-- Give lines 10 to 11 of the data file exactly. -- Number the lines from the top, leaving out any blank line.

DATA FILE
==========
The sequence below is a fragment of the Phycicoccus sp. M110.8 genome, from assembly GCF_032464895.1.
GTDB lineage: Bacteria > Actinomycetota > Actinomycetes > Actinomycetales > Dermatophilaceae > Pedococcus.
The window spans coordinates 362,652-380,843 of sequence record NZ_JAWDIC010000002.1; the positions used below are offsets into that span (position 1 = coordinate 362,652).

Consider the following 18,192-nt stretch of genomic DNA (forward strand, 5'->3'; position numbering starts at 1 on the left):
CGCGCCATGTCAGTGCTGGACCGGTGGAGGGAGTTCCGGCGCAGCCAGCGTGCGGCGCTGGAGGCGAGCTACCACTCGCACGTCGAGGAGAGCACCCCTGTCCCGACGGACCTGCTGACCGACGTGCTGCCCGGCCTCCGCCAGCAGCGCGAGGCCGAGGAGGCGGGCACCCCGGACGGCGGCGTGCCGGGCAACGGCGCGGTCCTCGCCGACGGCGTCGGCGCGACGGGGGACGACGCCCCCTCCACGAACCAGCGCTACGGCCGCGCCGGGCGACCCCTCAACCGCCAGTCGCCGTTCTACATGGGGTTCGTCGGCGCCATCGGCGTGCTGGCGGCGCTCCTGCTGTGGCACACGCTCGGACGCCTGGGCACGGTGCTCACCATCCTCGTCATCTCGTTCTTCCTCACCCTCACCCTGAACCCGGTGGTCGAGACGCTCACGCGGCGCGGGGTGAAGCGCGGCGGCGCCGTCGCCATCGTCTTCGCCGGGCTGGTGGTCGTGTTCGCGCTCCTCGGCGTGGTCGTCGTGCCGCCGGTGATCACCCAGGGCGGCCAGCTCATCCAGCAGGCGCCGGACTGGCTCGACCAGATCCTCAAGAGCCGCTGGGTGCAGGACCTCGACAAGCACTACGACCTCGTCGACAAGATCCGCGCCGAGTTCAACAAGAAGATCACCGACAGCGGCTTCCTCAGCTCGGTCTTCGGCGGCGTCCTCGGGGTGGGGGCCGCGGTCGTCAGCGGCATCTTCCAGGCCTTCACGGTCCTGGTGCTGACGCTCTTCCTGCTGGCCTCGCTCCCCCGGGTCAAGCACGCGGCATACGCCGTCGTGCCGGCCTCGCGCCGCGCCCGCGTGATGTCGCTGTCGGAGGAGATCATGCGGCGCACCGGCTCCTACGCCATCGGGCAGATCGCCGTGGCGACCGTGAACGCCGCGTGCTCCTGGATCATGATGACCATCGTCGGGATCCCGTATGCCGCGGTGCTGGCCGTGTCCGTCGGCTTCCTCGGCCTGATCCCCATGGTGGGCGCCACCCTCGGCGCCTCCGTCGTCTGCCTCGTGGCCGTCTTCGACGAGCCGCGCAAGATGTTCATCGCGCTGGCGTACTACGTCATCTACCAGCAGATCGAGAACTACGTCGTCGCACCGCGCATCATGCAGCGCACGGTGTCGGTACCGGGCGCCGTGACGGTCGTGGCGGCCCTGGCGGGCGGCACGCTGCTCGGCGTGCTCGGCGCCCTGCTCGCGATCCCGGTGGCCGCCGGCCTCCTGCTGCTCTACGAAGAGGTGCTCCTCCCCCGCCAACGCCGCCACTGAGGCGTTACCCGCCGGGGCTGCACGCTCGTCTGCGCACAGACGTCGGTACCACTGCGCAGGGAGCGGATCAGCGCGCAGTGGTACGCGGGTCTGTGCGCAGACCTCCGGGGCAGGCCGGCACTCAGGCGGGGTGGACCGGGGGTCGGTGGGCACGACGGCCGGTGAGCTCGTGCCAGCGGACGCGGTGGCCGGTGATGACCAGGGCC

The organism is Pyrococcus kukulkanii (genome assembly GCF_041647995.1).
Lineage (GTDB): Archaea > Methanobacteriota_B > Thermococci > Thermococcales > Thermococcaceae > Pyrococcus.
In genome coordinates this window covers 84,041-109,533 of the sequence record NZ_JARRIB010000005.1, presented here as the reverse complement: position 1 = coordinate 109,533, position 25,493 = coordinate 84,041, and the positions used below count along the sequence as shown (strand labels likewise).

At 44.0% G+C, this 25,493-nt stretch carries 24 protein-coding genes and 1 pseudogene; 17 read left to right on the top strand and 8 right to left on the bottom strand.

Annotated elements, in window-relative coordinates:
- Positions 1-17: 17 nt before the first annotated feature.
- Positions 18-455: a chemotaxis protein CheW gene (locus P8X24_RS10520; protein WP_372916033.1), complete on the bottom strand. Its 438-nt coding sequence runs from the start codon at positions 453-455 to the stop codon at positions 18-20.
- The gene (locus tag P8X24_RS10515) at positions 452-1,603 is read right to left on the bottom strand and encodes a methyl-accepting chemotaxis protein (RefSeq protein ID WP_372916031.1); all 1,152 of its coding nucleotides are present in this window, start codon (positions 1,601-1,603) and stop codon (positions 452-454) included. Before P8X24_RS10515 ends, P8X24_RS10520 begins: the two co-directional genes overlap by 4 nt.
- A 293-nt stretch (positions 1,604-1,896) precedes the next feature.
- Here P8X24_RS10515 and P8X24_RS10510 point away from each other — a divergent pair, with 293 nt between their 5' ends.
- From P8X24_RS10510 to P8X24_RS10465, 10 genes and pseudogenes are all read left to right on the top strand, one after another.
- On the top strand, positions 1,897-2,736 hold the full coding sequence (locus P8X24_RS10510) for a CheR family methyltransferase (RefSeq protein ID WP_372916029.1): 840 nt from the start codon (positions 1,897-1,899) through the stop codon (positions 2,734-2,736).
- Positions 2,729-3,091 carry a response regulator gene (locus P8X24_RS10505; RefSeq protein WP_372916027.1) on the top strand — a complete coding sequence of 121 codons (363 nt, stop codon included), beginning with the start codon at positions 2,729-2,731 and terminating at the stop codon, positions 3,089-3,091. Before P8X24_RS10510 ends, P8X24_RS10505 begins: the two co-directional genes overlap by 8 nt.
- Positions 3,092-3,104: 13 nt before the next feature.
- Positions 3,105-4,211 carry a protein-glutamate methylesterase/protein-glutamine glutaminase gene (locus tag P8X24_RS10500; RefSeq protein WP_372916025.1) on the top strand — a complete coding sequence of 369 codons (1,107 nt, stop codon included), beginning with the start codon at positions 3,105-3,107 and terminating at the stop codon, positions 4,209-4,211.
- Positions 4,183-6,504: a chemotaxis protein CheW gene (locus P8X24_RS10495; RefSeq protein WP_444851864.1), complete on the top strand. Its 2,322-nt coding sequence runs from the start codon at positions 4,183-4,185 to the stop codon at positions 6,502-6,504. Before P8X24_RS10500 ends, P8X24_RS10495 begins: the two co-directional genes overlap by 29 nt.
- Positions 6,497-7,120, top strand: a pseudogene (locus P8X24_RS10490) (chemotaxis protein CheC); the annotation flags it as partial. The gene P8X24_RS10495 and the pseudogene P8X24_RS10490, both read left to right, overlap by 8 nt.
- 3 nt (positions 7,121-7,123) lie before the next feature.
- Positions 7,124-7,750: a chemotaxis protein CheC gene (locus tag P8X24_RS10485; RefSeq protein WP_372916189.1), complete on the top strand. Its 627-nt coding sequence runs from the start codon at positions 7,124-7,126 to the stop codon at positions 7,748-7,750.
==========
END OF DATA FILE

Annotated elements, in window-relative coordinates:
- Positions 1-17: 17 nt before the first annotated feature.